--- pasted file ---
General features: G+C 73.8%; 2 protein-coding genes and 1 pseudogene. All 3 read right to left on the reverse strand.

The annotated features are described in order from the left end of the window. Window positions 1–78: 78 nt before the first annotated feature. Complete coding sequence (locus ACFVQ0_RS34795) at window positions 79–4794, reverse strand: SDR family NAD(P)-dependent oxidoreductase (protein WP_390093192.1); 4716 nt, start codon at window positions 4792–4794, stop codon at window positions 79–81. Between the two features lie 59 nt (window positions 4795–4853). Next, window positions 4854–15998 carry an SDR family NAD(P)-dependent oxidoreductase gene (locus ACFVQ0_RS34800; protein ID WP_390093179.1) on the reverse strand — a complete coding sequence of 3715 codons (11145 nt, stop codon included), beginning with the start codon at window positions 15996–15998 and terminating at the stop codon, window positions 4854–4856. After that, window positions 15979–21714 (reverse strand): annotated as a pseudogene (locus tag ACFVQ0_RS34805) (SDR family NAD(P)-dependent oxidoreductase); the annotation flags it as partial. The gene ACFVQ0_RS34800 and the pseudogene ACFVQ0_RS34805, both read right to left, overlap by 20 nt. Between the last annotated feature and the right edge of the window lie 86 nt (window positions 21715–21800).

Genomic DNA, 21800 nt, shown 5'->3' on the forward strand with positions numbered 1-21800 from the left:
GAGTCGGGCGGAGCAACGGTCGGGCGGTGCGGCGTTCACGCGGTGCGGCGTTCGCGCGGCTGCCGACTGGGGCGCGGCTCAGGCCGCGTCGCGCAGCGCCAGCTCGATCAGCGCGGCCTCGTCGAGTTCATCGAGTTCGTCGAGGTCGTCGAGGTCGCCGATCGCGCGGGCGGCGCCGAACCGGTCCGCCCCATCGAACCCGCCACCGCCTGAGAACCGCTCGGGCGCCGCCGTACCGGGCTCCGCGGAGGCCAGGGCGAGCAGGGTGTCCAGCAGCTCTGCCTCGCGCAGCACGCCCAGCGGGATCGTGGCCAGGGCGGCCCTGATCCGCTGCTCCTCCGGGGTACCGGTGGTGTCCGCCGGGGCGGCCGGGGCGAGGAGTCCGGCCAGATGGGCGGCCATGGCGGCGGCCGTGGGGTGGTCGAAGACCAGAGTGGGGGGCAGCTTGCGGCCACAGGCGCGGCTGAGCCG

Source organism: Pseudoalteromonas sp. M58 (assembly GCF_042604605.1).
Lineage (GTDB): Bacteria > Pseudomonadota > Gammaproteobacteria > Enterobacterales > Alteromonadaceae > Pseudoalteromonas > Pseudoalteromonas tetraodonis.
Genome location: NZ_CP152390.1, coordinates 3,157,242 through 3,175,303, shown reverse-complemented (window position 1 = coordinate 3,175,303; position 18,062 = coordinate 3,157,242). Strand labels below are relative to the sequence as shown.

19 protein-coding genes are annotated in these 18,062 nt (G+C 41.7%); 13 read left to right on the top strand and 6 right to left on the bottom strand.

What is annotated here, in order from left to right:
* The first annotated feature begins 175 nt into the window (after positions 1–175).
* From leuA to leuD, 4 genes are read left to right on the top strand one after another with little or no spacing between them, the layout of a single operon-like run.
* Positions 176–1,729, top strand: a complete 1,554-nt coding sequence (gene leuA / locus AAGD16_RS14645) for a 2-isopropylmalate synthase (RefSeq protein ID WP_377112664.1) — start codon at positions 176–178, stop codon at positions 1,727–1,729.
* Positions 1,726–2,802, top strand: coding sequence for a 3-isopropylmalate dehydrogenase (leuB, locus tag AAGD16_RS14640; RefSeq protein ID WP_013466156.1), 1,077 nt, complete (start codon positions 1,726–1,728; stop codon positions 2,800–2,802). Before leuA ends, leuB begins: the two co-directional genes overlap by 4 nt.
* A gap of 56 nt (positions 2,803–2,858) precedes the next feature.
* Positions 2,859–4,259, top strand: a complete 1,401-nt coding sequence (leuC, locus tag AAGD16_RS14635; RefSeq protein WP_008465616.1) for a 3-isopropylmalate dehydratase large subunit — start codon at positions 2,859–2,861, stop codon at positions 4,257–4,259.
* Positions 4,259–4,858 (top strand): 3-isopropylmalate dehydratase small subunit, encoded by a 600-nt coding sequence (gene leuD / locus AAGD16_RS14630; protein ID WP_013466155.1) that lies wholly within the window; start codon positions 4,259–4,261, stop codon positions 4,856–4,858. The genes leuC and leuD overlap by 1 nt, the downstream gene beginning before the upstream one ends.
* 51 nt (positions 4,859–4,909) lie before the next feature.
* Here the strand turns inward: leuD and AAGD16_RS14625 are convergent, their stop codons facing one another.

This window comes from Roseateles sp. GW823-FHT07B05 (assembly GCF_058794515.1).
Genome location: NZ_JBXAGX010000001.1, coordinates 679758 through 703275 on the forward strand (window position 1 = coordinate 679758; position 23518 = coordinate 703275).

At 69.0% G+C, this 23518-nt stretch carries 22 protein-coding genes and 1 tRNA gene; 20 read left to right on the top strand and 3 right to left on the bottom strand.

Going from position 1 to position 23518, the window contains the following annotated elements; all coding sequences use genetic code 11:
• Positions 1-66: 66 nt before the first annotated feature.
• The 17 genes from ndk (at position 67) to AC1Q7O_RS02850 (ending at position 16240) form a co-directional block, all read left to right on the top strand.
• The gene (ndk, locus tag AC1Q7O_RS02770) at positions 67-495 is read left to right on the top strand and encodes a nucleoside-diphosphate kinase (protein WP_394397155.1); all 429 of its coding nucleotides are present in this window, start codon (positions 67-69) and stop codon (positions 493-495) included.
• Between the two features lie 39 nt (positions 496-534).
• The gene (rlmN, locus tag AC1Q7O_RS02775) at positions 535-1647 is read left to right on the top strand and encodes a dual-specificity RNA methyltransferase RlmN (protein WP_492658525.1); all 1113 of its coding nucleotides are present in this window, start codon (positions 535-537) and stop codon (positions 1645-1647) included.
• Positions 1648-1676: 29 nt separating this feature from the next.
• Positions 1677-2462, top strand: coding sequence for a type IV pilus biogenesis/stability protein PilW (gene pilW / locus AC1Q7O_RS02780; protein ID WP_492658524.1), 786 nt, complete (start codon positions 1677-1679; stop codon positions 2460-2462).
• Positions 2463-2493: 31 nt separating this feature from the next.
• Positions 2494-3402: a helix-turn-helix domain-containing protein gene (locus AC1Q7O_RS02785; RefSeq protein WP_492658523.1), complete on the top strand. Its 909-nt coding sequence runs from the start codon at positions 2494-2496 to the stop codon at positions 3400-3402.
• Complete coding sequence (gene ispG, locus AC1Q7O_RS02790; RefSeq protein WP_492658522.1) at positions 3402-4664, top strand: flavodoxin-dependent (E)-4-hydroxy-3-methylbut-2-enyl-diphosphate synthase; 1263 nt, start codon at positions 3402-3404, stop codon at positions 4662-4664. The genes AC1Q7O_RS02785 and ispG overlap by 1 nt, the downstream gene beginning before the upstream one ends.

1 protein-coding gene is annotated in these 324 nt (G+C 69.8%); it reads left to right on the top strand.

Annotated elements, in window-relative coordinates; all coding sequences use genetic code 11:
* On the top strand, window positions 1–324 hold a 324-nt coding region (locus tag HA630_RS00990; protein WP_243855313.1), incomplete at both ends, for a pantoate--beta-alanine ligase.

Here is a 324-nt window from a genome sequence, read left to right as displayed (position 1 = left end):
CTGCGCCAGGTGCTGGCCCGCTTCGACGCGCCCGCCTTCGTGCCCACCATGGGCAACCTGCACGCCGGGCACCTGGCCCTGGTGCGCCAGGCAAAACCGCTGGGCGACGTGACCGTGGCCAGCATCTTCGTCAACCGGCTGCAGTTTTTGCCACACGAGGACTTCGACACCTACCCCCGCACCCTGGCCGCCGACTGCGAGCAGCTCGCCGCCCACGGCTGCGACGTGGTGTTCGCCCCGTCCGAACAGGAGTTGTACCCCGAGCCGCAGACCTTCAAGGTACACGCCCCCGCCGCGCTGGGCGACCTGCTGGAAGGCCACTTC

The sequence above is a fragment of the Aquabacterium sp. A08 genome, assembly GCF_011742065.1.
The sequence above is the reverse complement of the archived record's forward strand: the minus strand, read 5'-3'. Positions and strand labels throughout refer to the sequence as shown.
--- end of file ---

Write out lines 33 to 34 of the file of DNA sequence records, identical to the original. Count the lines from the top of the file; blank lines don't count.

1 protein-coding gene is annotated in these 324 nt (G+C 69.8%); it reads left to right on the top strand.

Annotated elements, in window-relative coordinates; all coding sequences use genetic code 11: